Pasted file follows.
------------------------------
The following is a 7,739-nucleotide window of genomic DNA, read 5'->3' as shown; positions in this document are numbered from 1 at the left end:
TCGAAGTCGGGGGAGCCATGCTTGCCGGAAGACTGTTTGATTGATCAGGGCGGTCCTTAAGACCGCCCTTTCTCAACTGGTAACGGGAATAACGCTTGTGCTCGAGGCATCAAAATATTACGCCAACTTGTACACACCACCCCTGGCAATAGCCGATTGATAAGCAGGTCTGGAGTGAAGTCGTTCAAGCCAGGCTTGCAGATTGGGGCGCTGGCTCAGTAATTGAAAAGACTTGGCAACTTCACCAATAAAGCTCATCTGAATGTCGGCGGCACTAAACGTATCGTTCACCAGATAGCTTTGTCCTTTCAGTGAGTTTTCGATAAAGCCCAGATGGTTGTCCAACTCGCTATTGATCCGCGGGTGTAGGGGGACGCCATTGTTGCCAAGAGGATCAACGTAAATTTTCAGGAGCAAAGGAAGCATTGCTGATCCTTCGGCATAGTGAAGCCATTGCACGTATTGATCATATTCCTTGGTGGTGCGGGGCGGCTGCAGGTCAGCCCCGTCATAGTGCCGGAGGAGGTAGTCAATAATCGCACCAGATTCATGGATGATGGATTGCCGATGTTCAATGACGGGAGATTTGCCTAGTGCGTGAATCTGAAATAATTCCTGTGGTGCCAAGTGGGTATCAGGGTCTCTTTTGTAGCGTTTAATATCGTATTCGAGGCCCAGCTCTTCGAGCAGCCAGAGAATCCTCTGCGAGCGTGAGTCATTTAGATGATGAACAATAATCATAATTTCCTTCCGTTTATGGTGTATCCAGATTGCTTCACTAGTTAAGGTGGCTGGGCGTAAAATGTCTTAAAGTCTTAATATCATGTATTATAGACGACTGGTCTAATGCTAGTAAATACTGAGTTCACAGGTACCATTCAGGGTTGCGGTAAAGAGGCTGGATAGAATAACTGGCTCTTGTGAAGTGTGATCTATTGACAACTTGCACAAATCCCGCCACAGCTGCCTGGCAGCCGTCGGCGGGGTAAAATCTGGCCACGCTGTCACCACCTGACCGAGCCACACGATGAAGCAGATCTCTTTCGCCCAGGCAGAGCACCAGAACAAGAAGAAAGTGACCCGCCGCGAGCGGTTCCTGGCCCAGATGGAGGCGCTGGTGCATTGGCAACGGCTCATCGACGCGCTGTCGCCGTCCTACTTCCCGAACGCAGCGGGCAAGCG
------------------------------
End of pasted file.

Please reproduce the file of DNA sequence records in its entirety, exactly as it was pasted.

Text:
The following is a 7,739-nucleotide window of genomic DNA, read 5'->3' as shown; positions in this document are numbered from 1 at the left end:
TCGAAGTCGGGGGAGCCATGCTTGCCGGAAGACTGTTTGATTGATCAGGGCGGTCCTTAAGACCGCCCTTTCTCAACTGGTAACGGGAATAACGCTTGTGCTCGAGGCATCAAAATATTACGCCAACTTGTACACACCACCCCTGGCAATAGCCGATTGATAAGCAGGTCTGGAGTGAAGTCGTTCAAGCCAGGCTTGCAGATTGGGGCGCTGGCTCAGTAATTGAAAAGACTTGGCAACTTCACCAATAAAGCTCATCTGAATGTCGGCGGCACTAAACGTATCGTTCACCAGATAGCTTTGTCCTTTCAGTGAGTTTTCGATAAAGCCCAGATGGTTGTCCAACTCGCTATTGATCCGCGGGTGTAGGGGGACGCCATTGTTGCCAAGAGGATCAACGTAAATTTTCAGGAGCAAAGGAAGCATTGCTGATCCTTCGGCATAGTGAAGCCATTGCACGTATTGATCATATTCCTTGGTGGTGCGGGGCGGCTGCAGGTCAGCCCCGTCATAGTGCCGGAGGAGGTAGTCAATAATCGCACCAGATTCATGGATGATGGATTGCCGATGTTCAATGACGGGAGATTTGCCTAGTGCGTGAATCTGAAATAATTCCTGTGGTGCCAAGTGGGTATCAGGGTCTCTTTTGTAGCGTTTAATATCGTATTCGAGGCCCAGCTCTTCGAGCAGCCAGAGAATCCTCTGCGAGCGTGAGTCATTTAGATGATGAACAATAATCATAATTTCCTTCCGTTTATGGTGTATCCAGATTGCTTCACTAGTTAAGGTGGCTGGGCGTAAAATGTCTTAAAGTCTTAATATCATGTATTATAGACGACTGGTCTAATGCTAGTAAATACTGAGTTCACAGGTACCATTCAGGGTTGCGGTAAAGAGGCTGGATAGAATAACTGGCTCTTGTGAAGTGTGATCTATTGACAACTTGCACAAATCCCGCCACAGCTGCCTGGCAGCCGTCGGCGGGGTAAAATCTGGCCACGCTGTCACCACCTGACCGAGCCACACGATGAAGCAGATCTCTTTCGCCCAGGCAGAGCACCAGAACAAGAAGAAAGTGACCCGCCGCGAGCGGTTCCTGGCCCAGATGGAGGCGCTGGTGCATTGGCAACGGCTCATCGACGCGCTGTCGCCGTCCTACTTCCCGAACGCAGCGGGCAAGCG